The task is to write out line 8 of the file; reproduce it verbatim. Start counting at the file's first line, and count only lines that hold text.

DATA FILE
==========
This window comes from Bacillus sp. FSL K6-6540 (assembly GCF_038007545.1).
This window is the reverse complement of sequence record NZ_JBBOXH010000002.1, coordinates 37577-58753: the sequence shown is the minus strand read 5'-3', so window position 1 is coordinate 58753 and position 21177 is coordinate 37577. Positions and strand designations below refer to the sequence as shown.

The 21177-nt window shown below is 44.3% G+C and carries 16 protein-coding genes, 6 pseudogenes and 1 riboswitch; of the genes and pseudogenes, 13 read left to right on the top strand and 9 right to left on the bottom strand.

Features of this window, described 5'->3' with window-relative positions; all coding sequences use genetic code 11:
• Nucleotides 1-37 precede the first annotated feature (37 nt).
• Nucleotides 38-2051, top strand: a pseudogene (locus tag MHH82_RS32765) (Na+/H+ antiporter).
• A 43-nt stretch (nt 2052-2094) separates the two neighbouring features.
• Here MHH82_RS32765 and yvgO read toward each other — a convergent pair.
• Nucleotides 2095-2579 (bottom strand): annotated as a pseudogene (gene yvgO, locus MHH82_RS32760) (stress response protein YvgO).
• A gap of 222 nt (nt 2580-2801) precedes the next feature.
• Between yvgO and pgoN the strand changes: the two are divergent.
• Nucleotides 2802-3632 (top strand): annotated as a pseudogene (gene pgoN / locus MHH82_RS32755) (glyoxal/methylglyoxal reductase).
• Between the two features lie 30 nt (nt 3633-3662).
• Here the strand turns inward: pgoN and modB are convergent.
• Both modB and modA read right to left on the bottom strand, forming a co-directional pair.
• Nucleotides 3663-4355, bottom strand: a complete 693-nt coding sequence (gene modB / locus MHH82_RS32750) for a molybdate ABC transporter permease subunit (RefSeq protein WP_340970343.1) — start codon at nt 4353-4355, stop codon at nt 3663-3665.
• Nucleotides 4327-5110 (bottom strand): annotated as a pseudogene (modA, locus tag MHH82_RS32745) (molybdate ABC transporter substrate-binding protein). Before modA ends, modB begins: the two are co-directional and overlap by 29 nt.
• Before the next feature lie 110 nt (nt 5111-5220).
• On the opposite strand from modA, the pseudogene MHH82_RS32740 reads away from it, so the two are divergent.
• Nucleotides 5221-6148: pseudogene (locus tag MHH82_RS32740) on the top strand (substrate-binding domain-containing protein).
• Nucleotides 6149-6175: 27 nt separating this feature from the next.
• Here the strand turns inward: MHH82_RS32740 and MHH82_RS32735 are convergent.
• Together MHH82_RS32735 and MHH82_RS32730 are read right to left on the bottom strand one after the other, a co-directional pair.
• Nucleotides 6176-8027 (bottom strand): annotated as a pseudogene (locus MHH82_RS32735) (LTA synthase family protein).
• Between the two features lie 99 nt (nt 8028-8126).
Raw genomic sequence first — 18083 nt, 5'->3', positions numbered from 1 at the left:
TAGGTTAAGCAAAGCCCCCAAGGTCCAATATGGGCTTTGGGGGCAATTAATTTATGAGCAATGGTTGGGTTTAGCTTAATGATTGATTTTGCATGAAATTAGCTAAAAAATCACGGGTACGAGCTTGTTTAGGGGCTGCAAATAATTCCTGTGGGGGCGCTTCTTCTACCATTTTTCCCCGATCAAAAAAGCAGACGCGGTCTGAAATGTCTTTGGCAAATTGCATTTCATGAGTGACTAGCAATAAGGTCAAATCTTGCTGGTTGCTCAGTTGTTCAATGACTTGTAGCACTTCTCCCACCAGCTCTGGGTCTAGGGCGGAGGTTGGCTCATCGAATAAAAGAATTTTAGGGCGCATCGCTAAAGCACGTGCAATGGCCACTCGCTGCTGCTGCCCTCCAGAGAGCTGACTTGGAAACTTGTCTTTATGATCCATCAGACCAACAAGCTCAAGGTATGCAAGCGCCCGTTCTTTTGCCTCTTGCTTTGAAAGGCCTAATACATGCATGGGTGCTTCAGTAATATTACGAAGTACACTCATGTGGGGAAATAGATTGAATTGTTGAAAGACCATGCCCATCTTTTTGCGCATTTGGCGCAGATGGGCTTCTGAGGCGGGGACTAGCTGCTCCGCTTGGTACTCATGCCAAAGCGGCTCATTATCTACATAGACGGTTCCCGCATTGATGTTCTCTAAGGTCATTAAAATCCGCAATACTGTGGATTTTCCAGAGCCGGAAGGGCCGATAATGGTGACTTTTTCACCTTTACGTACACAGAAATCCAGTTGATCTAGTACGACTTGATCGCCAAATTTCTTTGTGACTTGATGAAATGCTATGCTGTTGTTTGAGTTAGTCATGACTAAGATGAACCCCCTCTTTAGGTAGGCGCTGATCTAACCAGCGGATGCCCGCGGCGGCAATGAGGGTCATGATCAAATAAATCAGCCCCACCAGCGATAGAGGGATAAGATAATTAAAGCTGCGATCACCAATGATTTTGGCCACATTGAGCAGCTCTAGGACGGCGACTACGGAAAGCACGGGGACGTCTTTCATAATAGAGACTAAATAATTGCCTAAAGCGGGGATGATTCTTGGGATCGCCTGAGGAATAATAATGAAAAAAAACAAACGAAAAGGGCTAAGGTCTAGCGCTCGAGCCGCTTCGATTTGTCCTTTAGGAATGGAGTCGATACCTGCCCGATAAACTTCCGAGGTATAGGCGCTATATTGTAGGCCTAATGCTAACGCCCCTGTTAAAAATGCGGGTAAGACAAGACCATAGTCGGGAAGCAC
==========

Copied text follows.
• Here MHH82_RS32765 and yvgO read toward each other — a convergent pair.